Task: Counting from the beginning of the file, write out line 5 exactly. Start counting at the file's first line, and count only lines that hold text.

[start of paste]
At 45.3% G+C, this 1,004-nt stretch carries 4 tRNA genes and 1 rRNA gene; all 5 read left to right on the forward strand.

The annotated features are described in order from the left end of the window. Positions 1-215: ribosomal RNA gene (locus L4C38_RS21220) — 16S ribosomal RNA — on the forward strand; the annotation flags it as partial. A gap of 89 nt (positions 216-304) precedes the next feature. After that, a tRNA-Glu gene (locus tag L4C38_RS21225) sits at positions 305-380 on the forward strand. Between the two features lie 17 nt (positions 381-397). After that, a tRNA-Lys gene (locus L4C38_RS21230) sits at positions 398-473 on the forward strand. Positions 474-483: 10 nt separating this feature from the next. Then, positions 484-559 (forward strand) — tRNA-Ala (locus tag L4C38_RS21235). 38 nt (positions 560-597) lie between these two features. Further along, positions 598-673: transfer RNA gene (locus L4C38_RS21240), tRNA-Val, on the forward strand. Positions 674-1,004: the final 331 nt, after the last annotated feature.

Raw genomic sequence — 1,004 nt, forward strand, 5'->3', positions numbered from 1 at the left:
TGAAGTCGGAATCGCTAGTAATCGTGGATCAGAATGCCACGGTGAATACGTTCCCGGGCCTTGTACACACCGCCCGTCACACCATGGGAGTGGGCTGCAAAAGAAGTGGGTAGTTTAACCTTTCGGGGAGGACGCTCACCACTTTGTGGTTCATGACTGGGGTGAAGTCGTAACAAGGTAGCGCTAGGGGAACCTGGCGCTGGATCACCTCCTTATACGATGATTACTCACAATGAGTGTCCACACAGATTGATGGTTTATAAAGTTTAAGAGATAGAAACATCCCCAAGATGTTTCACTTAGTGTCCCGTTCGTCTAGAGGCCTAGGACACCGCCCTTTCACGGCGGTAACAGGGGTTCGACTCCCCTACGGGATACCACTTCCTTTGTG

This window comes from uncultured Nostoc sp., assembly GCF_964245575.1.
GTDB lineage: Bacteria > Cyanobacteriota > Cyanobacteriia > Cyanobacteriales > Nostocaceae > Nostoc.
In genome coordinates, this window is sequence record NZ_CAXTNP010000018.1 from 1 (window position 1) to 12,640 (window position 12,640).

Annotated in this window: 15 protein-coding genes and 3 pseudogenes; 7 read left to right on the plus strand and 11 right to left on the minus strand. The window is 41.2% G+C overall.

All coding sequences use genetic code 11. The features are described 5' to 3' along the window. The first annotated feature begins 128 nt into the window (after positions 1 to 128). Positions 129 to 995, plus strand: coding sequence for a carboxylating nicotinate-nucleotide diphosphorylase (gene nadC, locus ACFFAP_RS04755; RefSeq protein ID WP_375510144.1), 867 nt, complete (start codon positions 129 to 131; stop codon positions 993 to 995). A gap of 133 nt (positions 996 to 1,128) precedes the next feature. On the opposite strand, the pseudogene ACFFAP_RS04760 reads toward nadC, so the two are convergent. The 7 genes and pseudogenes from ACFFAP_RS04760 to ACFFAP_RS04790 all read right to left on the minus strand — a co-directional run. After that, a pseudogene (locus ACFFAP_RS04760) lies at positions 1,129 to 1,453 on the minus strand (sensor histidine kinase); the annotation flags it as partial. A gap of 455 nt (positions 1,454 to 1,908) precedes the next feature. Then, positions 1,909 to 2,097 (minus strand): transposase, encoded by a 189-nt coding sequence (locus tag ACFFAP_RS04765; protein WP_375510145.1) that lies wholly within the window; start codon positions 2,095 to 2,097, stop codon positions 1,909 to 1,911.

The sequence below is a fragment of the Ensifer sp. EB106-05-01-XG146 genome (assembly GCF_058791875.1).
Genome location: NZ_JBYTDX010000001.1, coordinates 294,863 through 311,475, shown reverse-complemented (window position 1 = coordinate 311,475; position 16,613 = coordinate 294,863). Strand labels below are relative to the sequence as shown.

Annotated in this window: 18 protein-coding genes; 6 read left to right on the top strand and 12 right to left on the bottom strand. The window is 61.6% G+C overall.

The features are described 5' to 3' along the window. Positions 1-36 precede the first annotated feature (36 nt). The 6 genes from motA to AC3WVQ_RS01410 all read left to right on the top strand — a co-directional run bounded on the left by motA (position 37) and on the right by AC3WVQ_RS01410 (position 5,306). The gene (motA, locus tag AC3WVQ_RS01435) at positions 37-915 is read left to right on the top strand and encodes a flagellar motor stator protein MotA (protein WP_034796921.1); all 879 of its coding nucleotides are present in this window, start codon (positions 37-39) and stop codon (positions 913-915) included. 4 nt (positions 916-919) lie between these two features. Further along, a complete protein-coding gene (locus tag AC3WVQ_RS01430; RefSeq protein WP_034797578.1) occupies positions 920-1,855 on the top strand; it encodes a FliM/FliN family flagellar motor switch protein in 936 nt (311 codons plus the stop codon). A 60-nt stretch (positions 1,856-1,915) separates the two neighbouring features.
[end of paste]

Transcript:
This window comes from uncultured Nostoc sp., assembly GCF_964245575.1.